In Praise of the Humble Pop-Tart, the Ultimate Backpacking Breakfast
Our hiking columnist has spent more than a quarter of the past four years on trail. Every morning out there, without fail, he eats another perfect packet of Pop-Tarts.
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Originally published on Outside
The grocery bag full of Pop-Tarts sitting alongside the Appalachian Trail made me wonder if I’d been wrong about God all along. It was the end of August 2019, and I was 60 miles into the 100-Mile Wilderness, the path’s much-feared remote Maine climax, where supplies, resources, and human contact barely exist. Three days earlier, I’d left Monson, Maine—the last stop before reaching the base of the trail’s northern terminus, Katahdin—in an unnecessary huff, hastily buying too few groceries for the arduous route between and over rugged mountains.
Peeking beneath the lid of my bear can, I spied my dwindling supplies and began pondering a 40-mile sprint to the end, to stave off hunger I could already feel setting in. But then, there they were alongside a sandy lake shore, silvery wrappers shimmering in the August sunlight with all the universe’s collected opalescence: a half-dozen packages of unopened Pop-Tarts, just waiting to make me whole.
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Within 15 minutes, every one of those 12 pastries was gone, devoured in a trance more transcendent than the idyllic lake that stretched out before me like a gemstone. Who had put those Pop-Tarts there, I wondered? Some hiker toting too much food? The ghost of John Harvey Kellogg? Uhh, God? I shrugged, stuffed those wondrously space-age and now empty wrappers into my pack, and continued north. In 36 hours, the taste of Pop-Tarts still on my tongue, I’d finished my first thru-hike.
This was, as you might guess from my gustatory zeal, neither my first encounter with Pop-Tarts on the Appalachian Trail nor my last. Though I’d started that winter by diligently boiling grits or oatmeal, I soon realized how much time I was wasting, shivering each morning in my tent for the chance to eat something hot. After gripping my first box of Pop-Tarts a week into the haul, I have not backslid even once since 2019. Every morning I am on a long trail—14 cumulative months in less than four years now—I eat at least one package of Pop-Tarts. They are, after all, the best breakfast food that exists for endurance athletes, manna for us masochists who’d rather be burning calories by dawn than thinking about them.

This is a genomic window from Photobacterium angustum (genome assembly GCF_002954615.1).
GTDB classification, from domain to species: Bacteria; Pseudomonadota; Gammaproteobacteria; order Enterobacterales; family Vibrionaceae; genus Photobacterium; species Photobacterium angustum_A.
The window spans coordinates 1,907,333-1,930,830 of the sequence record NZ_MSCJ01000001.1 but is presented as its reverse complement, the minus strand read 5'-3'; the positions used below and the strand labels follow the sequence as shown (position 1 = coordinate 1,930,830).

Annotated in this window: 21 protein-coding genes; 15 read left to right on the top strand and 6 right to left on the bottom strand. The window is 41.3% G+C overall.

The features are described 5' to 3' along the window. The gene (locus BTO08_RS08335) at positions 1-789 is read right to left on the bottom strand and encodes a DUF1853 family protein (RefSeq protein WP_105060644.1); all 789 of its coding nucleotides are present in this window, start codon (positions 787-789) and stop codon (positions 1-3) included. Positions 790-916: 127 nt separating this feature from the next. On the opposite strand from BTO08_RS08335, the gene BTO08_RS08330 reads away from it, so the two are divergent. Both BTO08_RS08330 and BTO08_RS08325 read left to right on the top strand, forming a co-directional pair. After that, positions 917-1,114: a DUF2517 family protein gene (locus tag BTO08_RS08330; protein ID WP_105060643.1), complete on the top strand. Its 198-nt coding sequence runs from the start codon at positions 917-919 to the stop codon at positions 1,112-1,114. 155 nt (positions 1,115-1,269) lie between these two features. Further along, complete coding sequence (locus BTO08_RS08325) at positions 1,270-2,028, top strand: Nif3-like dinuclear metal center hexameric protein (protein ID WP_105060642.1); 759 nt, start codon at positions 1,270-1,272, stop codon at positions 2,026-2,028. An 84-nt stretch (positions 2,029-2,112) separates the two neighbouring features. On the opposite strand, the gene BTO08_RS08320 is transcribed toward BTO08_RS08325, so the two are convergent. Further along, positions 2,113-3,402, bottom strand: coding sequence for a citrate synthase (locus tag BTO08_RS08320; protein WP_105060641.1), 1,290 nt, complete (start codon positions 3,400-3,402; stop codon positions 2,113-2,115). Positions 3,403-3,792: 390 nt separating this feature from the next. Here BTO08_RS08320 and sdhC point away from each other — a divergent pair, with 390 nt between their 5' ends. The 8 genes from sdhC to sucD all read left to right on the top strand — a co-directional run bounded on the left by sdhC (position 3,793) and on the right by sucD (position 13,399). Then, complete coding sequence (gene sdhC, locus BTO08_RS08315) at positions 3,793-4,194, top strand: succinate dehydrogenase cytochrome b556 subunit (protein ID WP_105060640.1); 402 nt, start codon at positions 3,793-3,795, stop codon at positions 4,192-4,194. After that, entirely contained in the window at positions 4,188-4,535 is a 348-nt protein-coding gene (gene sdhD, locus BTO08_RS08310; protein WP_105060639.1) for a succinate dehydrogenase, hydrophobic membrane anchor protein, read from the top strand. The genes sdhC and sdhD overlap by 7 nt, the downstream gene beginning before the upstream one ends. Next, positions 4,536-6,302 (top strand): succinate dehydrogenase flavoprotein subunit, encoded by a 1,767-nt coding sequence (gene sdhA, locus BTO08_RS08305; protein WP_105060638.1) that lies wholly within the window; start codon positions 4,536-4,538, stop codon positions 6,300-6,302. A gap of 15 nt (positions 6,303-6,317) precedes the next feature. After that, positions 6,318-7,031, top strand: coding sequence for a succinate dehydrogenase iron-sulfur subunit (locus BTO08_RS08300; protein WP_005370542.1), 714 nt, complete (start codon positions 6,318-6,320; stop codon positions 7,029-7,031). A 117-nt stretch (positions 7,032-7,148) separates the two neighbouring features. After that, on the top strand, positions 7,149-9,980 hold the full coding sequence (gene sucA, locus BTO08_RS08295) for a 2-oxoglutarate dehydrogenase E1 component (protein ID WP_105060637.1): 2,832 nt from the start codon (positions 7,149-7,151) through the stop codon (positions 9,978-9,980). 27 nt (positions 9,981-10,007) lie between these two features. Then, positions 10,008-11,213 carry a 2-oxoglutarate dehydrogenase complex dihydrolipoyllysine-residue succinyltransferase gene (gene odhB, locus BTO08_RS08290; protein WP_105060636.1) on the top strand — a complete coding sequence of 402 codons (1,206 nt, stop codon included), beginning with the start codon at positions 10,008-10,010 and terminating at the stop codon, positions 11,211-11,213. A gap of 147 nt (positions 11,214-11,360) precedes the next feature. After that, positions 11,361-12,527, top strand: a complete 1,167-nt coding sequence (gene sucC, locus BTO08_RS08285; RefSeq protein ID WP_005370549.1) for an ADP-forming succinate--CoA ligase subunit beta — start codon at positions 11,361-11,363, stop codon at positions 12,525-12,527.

I duly recognize and respect that there is an entire industry devoted to proper breakfast fueling, to ensuring that athletes start with a scientifically reasoned balance of macro- and micronutrients, their calories ensconced in some dense composite of, say, peanut butter and spirulina. I want absolutely no part of it. So many of these breakfast bars make me feel like a ruminant, the cow who chews, swallows, and barfs back into its mouth to masticate more still, all with the blind hope of turning that into usable fuel. If it sounds awful, that’s because it is. This is especially true on a frigid morning, when that first breakfast bar bite conjures the effort of an icebreaker creeping through the Arctic.
But Pop-Tarts are compact and somehow almost soft, able to be savored over a cup of camp coffee or eaten entirely in a minute, even while walking. Their manifold flavors are a boon in this department, too. On chilly mornings, I favor Chocolate Fudge, Frosted S’mores, or Apple Fritter, pretending I’m sitting in some cozy pastry shop back home; when it’s hot, give me something lighter, a Strawberry or even a Brown Sugar Cinnamon. (But never, never Cherry, the scourge of the Pop-Tart world, cough syrup ruinously trapped inside flaky pastry goodness.) Days on trail are days of labor, anyway; why would I want to toil for breakfast, too? Pop-Tarts—frosted only, because unfrosted are heresy—are the fast track to 420 splendid calories or so per brilliantly glistening pack.